"After my mother died of cancer and my father remarried, I began to notice that many of my mother's belongings were being removed from this house. So I began to collect her embroidery and other items, some of which I painted – and now, here in the House of Colors, you can see the result," explained the artist, who received 1,800 liters of paint as a donation from one of Israel's biggest paint companies.

Sam also shares the fears, pain and depression he suffered after his mother passed away, and one room in the house stands out starkly against the rest as only black, white and grey paint used.

"I went through a very dark and difficult period of mourning for my mother, and even as I was using bright colors for all the other rooms, furniture and items in general, I expressed that darkness, greyness, in that particular room at a period in time that I had basically lost sight of color – but eventually I overcame that difficult period.

"Actually, one day when I was painting the outer walls and veranda on the second floor, some of the paint splashed down on to the traditional black dresses and white headscarves of an elderly neighbor. I thought she would be really angry and yell at me, but when I went down to apologize she said it was her fault as she had seen me painting and should have put the clothes line somewhere else.

She just laughed and said "Now I will be the most artistically dressed lady in the village."

Her reaction and obvious support was another of the many incidents, comments and other actions that had me truly feel I was bringing about change, a shift in perceptions. Today with a few other really excellent artists, restaurants and developing tourism here in Daliat al-Carmel, we are becoming dubbed as "The Druze Tel Aviv." Unfortunately there are other similarities, such as a higher divorce rate for instance."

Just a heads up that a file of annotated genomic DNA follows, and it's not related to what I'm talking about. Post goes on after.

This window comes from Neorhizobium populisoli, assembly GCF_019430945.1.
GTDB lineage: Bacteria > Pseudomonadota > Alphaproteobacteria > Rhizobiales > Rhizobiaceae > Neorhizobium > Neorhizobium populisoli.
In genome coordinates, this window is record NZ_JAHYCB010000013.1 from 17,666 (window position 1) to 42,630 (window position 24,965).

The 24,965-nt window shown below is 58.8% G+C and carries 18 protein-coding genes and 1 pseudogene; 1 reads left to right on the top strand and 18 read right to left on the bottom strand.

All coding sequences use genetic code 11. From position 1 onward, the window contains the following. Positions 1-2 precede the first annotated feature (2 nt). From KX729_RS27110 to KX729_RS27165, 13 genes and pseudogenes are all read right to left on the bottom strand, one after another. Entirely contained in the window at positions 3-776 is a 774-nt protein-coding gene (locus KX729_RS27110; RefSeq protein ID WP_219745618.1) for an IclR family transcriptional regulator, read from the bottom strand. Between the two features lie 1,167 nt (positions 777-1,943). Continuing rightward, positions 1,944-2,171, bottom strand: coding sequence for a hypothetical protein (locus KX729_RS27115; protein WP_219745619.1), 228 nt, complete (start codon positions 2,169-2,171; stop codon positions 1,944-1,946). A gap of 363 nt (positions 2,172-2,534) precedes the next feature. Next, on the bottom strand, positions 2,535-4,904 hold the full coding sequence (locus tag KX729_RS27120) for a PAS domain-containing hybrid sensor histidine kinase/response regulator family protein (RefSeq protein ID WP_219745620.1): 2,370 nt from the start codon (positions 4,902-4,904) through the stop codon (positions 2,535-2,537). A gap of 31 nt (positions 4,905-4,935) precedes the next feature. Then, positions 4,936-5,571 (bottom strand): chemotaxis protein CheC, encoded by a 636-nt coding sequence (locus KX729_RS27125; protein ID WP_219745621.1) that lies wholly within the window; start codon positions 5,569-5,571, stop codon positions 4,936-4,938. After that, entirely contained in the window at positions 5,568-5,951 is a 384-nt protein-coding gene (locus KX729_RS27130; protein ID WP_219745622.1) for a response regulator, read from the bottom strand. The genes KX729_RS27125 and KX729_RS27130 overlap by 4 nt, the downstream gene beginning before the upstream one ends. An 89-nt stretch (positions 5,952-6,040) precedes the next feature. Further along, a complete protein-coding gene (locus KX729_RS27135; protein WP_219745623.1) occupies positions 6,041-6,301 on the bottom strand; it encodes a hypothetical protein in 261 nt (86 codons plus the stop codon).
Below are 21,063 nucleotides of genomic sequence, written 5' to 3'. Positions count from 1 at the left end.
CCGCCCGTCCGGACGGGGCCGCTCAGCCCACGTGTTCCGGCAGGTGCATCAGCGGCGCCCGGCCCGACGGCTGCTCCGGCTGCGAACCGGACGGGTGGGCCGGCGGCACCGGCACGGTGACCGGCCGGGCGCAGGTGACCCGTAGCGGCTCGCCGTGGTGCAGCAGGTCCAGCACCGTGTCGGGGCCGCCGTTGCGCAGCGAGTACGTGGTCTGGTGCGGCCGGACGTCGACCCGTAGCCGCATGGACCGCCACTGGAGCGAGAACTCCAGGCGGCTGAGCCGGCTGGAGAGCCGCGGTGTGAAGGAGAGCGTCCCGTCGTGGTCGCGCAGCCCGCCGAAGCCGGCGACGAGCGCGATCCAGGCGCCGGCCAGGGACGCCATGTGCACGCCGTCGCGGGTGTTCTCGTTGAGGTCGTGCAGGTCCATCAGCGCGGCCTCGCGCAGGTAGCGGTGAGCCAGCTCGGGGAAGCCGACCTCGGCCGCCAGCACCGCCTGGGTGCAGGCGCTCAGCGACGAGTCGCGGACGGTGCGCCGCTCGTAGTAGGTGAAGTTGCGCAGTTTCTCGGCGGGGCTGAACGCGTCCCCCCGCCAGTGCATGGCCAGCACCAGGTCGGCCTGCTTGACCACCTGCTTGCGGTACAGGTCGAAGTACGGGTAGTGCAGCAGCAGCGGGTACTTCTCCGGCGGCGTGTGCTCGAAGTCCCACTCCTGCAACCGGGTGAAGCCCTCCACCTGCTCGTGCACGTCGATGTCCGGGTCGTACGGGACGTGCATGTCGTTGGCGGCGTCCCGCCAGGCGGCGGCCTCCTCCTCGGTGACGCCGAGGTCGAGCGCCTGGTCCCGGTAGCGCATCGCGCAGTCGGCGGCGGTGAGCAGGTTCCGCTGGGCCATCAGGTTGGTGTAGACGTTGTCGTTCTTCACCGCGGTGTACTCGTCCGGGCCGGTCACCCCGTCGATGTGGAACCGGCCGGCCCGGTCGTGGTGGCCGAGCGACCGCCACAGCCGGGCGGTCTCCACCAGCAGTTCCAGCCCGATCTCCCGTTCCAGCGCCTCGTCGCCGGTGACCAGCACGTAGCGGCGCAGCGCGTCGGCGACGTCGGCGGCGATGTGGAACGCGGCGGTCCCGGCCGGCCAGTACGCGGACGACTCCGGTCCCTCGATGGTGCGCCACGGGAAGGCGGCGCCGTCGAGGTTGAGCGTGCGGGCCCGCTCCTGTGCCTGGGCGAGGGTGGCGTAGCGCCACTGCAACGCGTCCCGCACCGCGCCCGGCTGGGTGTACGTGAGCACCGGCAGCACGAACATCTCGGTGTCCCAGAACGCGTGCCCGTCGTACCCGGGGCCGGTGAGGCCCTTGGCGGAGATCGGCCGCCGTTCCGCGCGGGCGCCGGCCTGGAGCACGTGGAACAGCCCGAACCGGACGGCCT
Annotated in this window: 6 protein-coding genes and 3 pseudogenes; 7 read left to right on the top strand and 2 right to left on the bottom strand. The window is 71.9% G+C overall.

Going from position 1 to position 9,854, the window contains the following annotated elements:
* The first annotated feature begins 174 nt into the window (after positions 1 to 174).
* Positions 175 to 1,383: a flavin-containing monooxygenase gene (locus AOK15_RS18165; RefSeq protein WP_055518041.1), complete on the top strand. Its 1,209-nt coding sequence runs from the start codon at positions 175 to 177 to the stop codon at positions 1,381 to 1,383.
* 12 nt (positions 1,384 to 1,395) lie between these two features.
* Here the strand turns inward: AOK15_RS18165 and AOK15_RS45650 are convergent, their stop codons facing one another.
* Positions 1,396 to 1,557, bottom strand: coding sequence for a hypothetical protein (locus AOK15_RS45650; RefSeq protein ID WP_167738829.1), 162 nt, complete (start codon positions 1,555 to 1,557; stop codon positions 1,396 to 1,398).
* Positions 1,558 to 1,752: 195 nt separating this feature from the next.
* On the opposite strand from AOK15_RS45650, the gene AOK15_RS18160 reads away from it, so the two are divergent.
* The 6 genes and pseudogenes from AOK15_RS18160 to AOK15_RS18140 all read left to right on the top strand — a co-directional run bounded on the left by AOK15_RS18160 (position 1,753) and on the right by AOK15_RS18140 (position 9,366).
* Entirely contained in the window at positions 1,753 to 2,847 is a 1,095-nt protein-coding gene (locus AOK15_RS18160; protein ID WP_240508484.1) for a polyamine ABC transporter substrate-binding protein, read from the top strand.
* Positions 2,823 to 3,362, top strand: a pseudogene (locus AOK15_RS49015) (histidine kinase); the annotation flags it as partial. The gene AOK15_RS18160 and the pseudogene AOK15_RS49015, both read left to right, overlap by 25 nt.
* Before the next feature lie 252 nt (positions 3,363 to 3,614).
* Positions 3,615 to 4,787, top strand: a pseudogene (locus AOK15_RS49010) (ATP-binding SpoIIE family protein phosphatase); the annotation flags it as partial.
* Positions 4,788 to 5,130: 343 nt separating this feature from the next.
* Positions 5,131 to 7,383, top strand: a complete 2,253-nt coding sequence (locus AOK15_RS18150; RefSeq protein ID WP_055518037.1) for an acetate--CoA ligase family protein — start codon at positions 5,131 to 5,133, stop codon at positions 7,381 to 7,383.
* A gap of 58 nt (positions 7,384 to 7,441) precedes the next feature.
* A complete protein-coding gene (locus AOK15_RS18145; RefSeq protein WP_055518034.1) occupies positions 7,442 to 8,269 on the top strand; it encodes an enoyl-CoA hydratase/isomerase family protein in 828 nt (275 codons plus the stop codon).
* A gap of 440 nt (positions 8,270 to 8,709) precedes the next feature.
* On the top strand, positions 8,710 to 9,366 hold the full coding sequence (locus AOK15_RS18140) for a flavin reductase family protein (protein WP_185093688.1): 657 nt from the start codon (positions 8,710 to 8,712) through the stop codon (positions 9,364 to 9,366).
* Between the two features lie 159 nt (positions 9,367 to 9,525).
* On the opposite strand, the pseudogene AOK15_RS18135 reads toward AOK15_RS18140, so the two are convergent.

Israeli-Druze artist Sam Halabi in The House of Colors

Although somewhat off the beaten track, Sam Halabi's House of Colors is now well and truly out of the paintbox. It is known throughout the country since the release of a recent Ran Danker video and new song "Back to Reality", filmed in the building.

Not only was the hugely popular Israeli singer, dancer, model and actor filmed in the more than colourful abode, but he and a bevy of dancers wore clothing pre-painted by Halabi – who also splattered his art all over the singer and the dancers' hair, faces and upper bodies.

Even a Danker-held banana in the video clip was given the Sam Halabi multi-colorful treatment.

Prior to the Ran Danker "Back to Reality" clip being filmed at the House of Colors, and an item on the Danker shoot being screened on the popular Guy Pines late night show, Sam Halabi had already had his paintings, sculptures and other artistic creations exhibited in prestigious Tel Aviv and Jaffa galleries.

He is presently also working on a project in the center of the Ramat Aviv shopping mall on behalf of Mercedes Benz – where the artist is strutting his colorful stuff all over a brand new Mecedes electric car – and 70 pieces of his art are presently being exhibited in a Motza gallery near Jerusalem.

New exhibitions are planned for the near future, although one might be hesitant as more than likely Sam will be tempted to paint the town – literally! 

 

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Sunday, 25 February 2024